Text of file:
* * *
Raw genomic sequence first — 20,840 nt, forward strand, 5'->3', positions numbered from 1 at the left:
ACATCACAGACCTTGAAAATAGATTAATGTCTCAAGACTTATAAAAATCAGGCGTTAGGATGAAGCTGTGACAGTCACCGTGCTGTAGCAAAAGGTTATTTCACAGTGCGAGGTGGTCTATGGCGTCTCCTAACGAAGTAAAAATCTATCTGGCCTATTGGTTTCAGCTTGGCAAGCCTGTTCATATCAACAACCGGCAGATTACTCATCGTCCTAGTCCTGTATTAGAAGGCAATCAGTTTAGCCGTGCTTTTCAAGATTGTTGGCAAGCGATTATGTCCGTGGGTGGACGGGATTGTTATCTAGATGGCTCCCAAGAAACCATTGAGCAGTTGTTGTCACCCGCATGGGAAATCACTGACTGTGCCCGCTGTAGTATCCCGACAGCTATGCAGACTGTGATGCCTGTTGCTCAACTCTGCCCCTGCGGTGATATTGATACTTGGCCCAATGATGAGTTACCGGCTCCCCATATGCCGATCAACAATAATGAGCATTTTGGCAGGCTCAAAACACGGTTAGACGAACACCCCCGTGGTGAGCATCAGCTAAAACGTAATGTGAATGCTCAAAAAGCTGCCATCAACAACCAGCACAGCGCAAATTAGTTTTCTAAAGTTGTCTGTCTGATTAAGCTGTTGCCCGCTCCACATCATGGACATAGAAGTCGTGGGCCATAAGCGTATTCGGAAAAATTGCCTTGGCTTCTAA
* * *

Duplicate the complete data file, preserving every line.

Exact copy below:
Raw genomic sequence first — 20,840 nt, forward strand, 5'->3', positions numbered from 1 at the left:
ACATCACAGACCTTGAAAATAGATTAATGTCTCAAGACTTATAAAAATCAGGCGTTAGGATGAAGCTGTGACAGTCACCGTGCTGTAGCAAAAGGTTATTTCACAGTGCGAGGTGGTCTATGGCGTCTCCTAACGAAGTAAAAATCTATCTGGCCTATTGGTTTCAGCTTGGCAAGCCTGTTCATATCAACAACCGGCAGATTACTCATCGTCCTAGTCCTGTATTAGAAGGCAATCAGTTTAGCCGTGCTTTTCAAGATTGTTGGCAAGCGATTATGTCCGTGGGTGGACGGGATTGTTATCTAGATGGCTCCCAAGAAACCATTGAGCAGTTGTTGTCACCCGCATGGGAAATCACTGACTGTGCCCGCTGTAGTATCCCGACAGCTATGCAGACTGTGATGCCTGTTGCTCAACTCTGCCCCTGCGGTGATATTGATACTTGGCCCAATGATGAGTTACCGGCTCCCCATATGCCGATCAACAATAATGAGCATTTTGGCAGGCTCAAAACACGGTTAGACGAACACCCCCGTGGTGAGCATCAGCTAAAACGTAATGTGAATGCTCAAAAAGCTGCCATCAACAACCAGCACAGCGCAAATTAGTTTTCTAAAGTTGTCTGTCTGATTAAGCTGTTGCCCGCTCCACATCATGGACATAGAAGTCGTGGGCCATAAGCGTATTCGGAAAAATTGCCTTGGCTTCTAA